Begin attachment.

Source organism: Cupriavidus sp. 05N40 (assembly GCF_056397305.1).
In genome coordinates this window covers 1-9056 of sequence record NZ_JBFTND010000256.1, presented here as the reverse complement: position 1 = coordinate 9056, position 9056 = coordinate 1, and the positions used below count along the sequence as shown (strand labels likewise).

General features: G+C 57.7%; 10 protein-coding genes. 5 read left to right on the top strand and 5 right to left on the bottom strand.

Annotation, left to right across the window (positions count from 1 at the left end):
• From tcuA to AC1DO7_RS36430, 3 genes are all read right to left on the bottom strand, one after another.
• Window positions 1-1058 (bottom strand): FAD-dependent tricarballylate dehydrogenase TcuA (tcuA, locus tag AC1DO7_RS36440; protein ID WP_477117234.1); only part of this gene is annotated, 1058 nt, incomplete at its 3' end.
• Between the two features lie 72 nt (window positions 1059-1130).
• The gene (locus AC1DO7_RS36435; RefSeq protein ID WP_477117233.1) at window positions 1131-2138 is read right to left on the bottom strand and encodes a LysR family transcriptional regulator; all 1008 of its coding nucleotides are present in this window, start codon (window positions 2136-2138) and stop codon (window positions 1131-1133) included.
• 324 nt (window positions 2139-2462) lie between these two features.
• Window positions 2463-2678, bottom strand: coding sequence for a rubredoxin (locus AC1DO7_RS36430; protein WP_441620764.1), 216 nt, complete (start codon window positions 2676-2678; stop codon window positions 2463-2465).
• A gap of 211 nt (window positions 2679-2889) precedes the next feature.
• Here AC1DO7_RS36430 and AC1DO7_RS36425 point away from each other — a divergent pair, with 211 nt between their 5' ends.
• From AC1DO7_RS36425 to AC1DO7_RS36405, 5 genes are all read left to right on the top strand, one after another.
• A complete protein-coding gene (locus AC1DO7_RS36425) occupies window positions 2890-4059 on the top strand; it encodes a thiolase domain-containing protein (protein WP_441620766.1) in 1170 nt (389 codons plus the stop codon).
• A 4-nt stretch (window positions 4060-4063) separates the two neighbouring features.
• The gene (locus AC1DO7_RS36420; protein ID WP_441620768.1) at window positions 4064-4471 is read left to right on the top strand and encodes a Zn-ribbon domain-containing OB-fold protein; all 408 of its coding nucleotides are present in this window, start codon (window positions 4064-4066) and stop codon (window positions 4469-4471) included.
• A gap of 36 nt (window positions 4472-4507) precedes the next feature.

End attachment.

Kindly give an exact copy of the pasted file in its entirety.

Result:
Source organism: Cupriavidus sp. 05N40 (assembly GCF_056397305.1).
In genome coordinates this window covers 1-9056 of sequence record NZ_JBFTND010000256.1, presented here as the reverse complement: position 1 = coordinate 9056, position 9056 = coordinate 1, and the positions used below count along the sequence as shown (strand labels likewise).

General features: G+C 57.7%; 10 protein-coding genes. 5 read left to right on the top strand and 5 right to left on the bottom strand.

Annotation, left to right across the window (positions count from 1 at the left end):
• From tcuA to AC1DO7_RS36430, 3 genes are all read right to left on the bottom strand, one after another.
• Window positions 1-1058 (bottom strand): FAD-dependent tricarballylate dehydrogenase TcuA (tcuA, locus tag AC1DO7_RS36440; protein ID WP_477117234.1); only part of this gene is annotated, 1058 nt, incomplete at its 3' end.
• Between the two features lie 72 nt (window positions 1059-1130).
• The gene (locus AC1DO7_RS36435; RefSeq protein ID WP_477117233.1) at window positions 1131-2138 is read right to left on the bottom strand and encodes a LysR family transcriptional regulator; all 1008 of its coding nucleotides are present in this window, start codon (window positions 2136-2138) and stop codon (window positions 1131-1133) included.
• 324 nt (window positions 2139-2462) lie between these two features.
• Window positions 2463-2678, bottom strand: coding sequence for a rubredoxin (locus AC1DO7_RS36430; protein WP_441620764.1), 216 nt, complete (start codon window positions 2676-2678; stop codon window positions 2463-2465).
• A gap of 211 nt (window positions 2679-2889) precedes the next feature.
• Here AC1DO7_RS36430 and AC1DO7_RS36425 point away from each other — a divergent pair, with 211 nt between their 5' ends.
• From AC1DO7_RS36425 to AC1DO7_RS36405, 5 genes are all read left to right on the top strand, one after another.
• A complete protein-coding gene (locus AC1DO7_RS36425) occupies window positions 2890-4059 on the top strand; it encodes a thiolase domain-containing protein (protein WP_441620766.1) in 1170 nt (389 codons plus the stop codon).
• A 4-nt stretch (window positions 4060-4063) separates the two neighbouring features.
• The gene (locus AC1DO7_RS36420; protein ID WP_441620768.1) at window positions 4064-4471 is read left to right on the top strand and encodes a Zn-ribbon domain-containing OB-fold protein; all 408 of its coding nucleotides are present in this window, start codon (window positions 4064-4066) and stop codon (window positions 4469-4471) included.
• A gap of 36 nt (window positions 4472-4507) precedes the next feature.